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Author Topic: New PC advise for Medium Format  (Read 7446 times)
Craig Lamson
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« Reply #40 on: March 29, 2011, 08:59:56 PM »
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To recommend such an enterprise to someone less experienced is plainly naive, irresponsible, stupid.

The extra money paid to someone with the responsability of providing a working solution, is well spent.

Cheers,
Bart

Clearly you and I find ourselves different sides of this issue.  Lets take this to the subject of photography for example.  Would you advise the op NOT shoot his first wedding for example?  Or first Portrait session?  First commercial shoot?  First Fashion shoot?  Gotta be a first time for everything.  And if you do your homework and prepare chances are good you will do just fine.

Naive? Irresponsible? Stupid?  Sheesh.....

Look..an alternative to pre built was offered.  Thats it.  If the OP is not comfortable with the selection and assembly thats great.  If he is he has that option as well.  Again its not rocket science.  I've been building for 20 years and todays hardware is the most plug and play I have ever seen.  Sure thing happen but they happen with pre built as well.  Heck its taken me 4 different macbook pro's to find two that actually work, And yet my current desktop workstation built only a few months ago...by me...has been assemble, boot first time..produce work.  

I've no beef with Puget, they seem like a decent company.  I'm sure they assemble a fine produce from their parts buffet.

« Last Edit: March 30, 2011, 07:07:41 AM by Craig Lamson » Logged

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Steve Weldon
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« Reply #41 on: March 30, 2011, 12:19:30 AM »
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+1

I'm reasonably comfortable with PC configurations myself, and the various variables available to compose a theoretical system. In practice though, and I've whitnessed it close up, just combining superior components is no guarantee whatsoever that the configuration will actually work (reliably). I've seen that even an experienced electrical engineer can get stuck, just because a memory stick is of the wrong brand, or a motherboard's timing is not optimal, or the latest firmware is not installed, or ...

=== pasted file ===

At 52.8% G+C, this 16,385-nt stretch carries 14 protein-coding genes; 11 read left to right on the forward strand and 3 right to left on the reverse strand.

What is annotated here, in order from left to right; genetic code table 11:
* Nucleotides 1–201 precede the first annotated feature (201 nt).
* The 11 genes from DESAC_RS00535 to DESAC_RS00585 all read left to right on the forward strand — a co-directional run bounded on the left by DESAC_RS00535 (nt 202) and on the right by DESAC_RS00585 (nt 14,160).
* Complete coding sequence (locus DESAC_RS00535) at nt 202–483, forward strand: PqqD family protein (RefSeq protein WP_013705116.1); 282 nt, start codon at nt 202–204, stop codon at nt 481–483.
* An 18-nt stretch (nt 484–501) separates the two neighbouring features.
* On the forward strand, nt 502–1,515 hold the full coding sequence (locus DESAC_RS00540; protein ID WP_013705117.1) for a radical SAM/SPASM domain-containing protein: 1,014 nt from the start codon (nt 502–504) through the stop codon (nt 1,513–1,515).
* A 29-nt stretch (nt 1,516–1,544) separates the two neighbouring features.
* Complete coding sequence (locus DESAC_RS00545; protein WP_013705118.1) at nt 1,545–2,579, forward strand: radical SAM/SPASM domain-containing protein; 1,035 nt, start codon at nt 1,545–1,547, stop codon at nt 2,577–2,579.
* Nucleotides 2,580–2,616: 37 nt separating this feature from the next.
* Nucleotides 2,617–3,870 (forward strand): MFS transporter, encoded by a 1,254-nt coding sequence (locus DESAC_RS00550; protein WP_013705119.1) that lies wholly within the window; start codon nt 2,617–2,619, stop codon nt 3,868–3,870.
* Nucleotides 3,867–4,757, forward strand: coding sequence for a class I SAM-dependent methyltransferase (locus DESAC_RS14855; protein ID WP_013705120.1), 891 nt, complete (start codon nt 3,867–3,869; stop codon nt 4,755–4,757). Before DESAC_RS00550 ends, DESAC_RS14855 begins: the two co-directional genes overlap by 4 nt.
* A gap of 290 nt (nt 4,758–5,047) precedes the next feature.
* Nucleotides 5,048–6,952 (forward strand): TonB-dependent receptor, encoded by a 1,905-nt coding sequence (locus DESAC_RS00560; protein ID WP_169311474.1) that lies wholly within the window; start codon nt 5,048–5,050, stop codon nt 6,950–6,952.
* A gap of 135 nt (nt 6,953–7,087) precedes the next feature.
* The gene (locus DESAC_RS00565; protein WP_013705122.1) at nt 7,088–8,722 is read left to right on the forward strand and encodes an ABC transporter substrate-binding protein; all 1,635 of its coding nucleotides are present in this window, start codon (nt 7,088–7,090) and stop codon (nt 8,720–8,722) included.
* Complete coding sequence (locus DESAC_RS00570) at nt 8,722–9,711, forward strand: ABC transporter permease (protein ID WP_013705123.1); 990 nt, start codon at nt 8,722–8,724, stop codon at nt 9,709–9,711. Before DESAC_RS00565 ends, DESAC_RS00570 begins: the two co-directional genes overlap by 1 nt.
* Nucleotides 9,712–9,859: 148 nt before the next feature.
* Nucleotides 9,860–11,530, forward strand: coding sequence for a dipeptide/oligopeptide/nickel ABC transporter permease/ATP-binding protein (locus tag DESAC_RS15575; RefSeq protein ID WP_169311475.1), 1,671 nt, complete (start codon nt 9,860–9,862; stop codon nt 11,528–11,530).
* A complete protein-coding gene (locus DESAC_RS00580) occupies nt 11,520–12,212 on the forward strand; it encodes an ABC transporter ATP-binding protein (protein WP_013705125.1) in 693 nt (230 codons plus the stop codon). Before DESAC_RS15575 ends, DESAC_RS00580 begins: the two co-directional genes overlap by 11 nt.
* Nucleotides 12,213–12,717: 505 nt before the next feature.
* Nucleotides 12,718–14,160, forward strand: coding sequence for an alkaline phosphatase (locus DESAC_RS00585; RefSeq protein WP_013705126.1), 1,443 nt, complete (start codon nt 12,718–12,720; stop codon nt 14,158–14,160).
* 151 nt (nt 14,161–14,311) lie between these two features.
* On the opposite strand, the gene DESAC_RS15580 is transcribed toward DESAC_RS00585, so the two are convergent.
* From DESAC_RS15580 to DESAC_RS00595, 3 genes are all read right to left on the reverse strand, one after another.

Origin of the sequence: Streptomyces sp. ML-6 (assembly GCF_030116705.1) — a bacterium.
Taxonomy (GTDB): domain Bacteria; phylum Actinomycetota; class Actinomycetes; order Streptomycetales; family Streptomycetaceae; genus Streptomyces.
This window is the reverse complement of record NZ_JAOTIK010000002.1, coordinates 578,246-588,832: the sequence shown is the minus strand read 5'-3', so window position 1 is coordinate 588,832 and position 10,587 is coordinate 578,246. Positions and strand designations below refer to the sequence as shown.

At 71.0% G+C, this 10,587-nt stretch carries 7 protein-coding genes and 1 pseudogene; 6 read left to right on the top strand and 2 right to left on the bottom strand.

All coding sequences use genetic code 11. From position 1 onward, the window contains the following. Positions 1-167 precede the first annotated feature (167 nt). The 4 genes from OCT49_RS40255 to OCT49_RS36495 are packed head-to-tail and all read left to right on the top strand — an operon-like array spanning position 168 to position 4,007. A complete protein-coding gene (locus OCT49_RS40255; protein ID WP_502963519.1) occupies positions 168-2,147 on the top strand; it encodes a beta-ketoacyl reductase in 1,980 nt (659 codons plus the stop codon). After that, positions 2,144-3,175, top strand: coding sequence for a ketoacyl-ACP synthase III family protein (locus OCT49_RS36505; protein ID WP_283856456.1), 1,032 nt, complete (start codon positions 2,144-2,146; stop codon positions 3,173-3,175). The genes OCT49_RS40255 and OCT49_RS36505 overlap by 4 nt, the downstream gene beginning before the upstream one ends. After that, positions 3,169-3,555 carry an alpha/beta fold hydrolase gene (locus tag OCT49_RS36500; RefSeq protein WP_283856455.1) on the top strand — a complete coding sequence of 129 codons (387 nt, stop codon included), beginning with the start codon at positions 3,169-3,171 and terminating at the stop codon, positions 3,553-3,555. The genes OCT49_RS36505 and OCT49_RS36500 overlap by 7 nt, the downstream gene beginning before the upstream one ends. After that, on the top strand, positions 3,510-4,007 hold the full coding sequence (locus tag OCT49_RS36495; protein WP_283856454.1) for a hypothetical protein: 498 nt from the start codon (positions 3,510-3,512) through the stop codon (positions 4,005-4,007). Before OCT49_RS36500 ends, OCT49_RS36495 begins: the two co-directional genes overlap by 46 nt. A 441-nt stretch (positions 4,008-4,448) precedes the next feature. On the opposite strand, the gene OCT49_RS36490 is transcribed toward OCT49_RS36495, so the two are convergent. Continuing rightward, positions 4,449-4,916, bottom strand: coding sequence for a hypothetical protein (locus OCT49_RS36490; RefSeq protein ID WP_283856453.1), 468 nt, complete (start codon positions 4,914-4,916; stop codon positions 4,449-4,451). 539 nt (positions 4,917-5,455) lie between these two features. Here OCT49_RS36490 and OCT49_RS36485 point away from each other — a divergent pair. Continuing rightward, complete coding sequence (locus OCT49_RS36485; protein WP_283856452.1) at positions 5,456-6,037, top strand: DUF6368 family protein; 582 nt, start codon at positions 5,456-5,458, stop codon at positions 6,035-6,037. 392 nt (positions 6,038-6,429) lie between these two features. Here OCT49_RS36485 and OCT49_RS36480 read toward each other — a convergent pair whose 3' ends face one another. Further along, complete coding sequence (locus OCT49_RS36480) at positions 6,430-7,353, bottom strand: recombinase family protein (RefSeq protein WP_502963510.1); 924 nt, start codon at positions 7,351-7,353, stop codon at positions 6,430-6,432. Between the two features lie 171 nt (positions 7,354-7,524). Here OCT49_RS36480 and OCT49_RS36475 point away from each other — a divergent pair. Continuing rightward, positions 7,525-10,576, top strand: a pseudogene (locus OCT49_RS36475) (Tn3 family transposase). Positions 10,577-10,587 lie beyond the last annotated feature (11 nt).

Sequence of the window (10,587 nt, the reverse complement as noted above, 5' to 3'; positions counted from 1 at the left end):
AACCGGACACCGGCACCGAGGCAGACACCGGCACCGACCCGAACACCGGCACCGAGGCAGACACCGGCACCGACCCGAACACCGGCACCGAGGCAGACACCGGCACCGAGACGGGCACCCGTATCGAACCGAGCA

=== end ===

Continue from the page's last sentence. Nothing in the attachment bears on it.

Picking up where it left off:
To recommend such an enterprise to someone less experienced is plainly naive, irresponsible, stupid.

The extra money paid to someone with the responsability of providing a working solution, is well spent.

Cheers,
Bart

1.  An "electrical engineer" really has little to do with electronics or computers.  I don't see the relevance.  

2.  You must be kidding.. there are a zillion "how to build a PC for dummies" books out there, Youtube tutorials, etc.. this is one of the easiest self-help projects of our times.  I think it would be plainly naive, irresponsible and stupid to suggest it isn't. (tongue in cheek of course..)

« Last Edit: March 30, 2011, 12:22:56 AM by Steve Weldon » Logged

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Steve Weldon
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« Reply #42 on: March 30, 2011, 12:44:28 AM »
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To isolate the silliness.

1.  No one is knocking using a PC builder.  I myself suggested it as an alternative in the opening posts.  It has its advantages.

2.  Clearly "some" people in this thread aren't knowledgeable/comfortable enough to build their own computer as evidenced by the content of their comments.  Not everyone has the same strengths.  Not a problem.

3.  I suggest the hysteria over the issue is silly.  If you don't feel comfortable building your own PC then don't do it.  Just don't assume everyone shares your discomfort or ability level.  I've worked with electronics since I was 9, I'm an extra class ham radio operator, was a Naval Cryptographer/Electronics specialist for two decades, and have more college level electronic classes than someone with a masters in electronic engineering.  I also build custom PC's for my clients and do 'light' equipment reviews.  Assembling a PC requires absolutely 'zero' electronics knowledge above the consumer level and is more about doing research and following directions than anything else.  Building a PC IS NOT an electronic mystery.


What I take issue with:

a.  The concept that we should restrict what information we provide to a poster for fear we will hurt our industry.  A forum is all about sharing information.  Any attempt to restrict what's shared severely hurts the function of a forum and does the OP a disservice.

b.   That we somehow need to protect the OP from himself.  The man reached 74 years of age and probably knows more about 'things' than those younger.  I'm sure he can make a sound decision either way.

c.  The hysteria and exaggerations and attaching words like naive, stupid, irresponsible.. and in reference to a technical issue in a technical forum nonetheless..
« Last Edit: March 30, 2011, 12:46:33 AM by Steve Weldon » Logged

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